Folks might want to look at the work of DebLavoy and Drmcewan for insights on purpose-driven technology.  Also, I write about this at AuthenticOrganizations.com, and would love your thoughts.

    cvh

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  11. Jonathan,

    Your article inspired me to take action. After reading it, I put together a proposal detailing why and how my organization should be governing our web content better than we are now. Long story short, I’m now the point person for the project in my organization. Sure, it’s more work on top of my already full plate, but in the end, if it brings value to my organization and makes our web content better for our users, it’s worth it. Less complaining, more doing. Thanks for the inspiration.

    Best Regards,

    Lauren L.

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  12. Hi Laura,

    That’s fantastic! Nice work, and thank you for sharing.

    Jonathan

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  13. what a great and thoughtful location I say Thanks for all about this post detail.

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  14. I have long thought that we as professional web designers need to work together with other professions to achieve real change in how companies create and maintain their digital services and content.

    Khoi Vinh’s article, http://www.subtraction.com/2011/07/20/the-end-of-client-services – about digital products and how companies cannot rely on client services to create them, describes a way to speed up the very necessary change within companies. As does Cennydd Bowles, suggesting that:

    “… if we want to rise to positions of senior influence, we should be open to alternative routes — product management, marketing, even technology — in which we can use design as a lens to innovate, and spread the infectious message of user-centricity from department to department.” (http://www.cennydd.co.uk/2011/fall-and-rise-of-ux/)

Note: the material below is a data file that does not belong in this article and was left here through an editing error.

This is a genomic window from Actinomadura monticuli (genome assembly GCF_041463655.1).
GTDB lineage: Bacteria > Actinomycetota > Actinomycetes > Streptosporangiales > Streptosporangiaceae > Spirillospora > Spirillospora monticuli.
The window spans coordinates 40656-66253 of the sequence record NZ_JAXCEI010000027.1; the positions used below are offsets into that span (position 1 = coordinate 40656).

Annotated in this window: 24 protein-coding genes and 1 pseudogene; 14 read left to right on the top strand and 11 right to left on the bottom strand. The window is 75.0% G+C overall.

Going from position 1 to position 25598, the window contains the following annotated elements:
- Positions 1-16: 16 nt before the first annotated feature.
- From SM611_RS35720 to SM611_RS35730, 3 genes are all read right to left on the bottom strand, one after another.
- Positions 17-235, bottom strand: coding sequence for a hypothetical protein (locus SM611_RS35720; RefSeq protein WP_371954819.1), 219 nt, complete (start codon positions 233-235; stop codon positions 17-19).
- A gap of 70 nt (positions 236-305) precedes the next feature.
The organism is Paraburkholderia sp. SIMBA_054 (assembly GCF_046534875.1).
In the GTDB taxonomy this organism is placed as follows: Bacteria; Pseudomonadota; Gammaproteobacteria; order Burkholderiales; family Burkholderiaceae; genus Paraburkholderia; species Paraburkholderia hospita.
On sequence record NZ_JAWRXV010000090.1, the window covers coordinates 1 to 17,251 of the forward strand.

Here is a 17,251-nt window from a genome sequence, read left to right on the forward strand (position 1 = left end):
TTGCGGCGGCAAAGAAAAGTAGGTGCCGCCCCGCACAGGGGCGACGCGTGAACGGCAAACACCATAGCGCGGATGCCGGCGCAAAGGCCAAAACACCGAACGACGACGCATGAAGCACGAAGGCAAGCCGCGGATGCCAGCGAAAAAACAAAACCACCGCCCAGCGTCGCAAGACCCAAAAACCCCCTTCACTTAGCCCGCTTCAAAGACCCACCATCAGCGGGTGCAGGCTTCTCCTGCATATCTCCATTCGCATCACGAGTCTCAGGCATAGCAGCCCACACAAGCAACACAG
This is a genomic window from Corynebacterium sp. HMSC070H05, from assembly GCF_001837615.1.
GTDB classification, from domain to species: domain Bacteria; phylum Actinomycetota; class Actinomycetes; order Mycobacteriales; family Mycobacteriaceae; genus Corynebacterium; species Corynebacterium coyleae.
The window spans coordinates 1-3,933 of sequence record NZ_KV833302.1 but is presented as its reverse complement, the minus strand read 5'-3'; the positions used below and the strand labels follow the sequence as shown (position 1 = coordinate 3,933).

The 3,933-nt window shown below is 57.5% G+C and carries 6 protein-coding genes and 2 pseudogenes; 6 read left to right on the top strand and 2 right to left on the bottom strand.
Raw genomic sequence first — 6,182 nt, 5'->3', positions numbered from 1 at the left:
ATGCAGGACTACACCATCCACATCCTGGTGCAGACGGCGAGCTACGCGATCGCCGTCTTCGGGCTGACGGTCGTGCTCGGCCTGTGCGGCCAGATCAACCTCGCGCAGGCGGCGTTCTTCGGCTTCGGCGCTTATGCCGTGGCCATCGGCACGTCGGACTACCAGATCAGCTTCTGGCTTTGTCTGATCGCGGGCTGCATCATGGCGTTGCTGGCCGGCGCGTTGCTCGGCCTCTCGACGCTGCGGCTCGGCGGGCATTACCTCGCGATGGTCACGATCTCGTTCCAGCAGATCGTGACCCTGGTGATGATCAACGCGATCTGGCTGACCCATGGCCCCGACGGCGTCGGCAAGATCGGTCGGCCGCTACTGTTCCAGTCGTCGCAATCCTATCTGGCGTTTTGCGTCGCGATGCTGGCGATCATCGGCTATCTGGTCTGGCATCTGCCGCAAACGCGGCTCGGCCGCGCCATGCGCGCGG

As much as I agree that change has to be made and that we very possibly are the right people to do it, I’m not sure that we, as consultants, can hope to gain enough influence to actually persuade those-that-must-be-obeyed to push said change through.

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  15. I’m late to this article, but it’s among the most validating reads I’ve had since I took my first steps in HTML 3.2 back in 1999. I appreciate the attention to clear terminology, and the various qualifications that other commenters have had about that terminology (crucial, in my opinion). You’ve really laid out this cluster of ideas in pieces and chunks that are accessible – they may form the backbone of my own work manifesto from this point forward. Bravo, and thank you.

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  16. Chris,

    Thanks for sharing, and you’re welcome!

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  17. Jonathan, this indeed is a great read. To try and give people and organizations some kind of “measure” how they are doing in terms of web governance, I am currently working (really work in progress) on a “maturity matrix”. Couldn’t find one out there. Mine is based on experience with a number of organizations, but not (yet) validated to be called scientific. It is focused on various aspects of organizational development, just thought it may be a good thing for others to comment on and perhaps contribute to further development. It can be found here:
    http://www.ophileon.com/en/WebsiteGovernanceMaturityMatrix.pdf

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  18. As others have already said, great article Jonathan. Couldn’t agree with your messages more, except on one point (although it could be another of those pesky terminology things).

    I’m wondering why we would limit this governance focus to web? From my perspective, what’s lacking is governance across all customer/consumer/citizen touch-points. From the website to the mobile app to the call centre to the written documentation. All of these contact points suffer from lack of governance as you describe it, and increasingly I don’t think we can limit our focus to just the web.

    Perhaps what I’m suggesting is that we absolutely need to push organisations towards web governance, but also towards governance for customer contact more broadly. What do you think?

    Cheers
    Jessica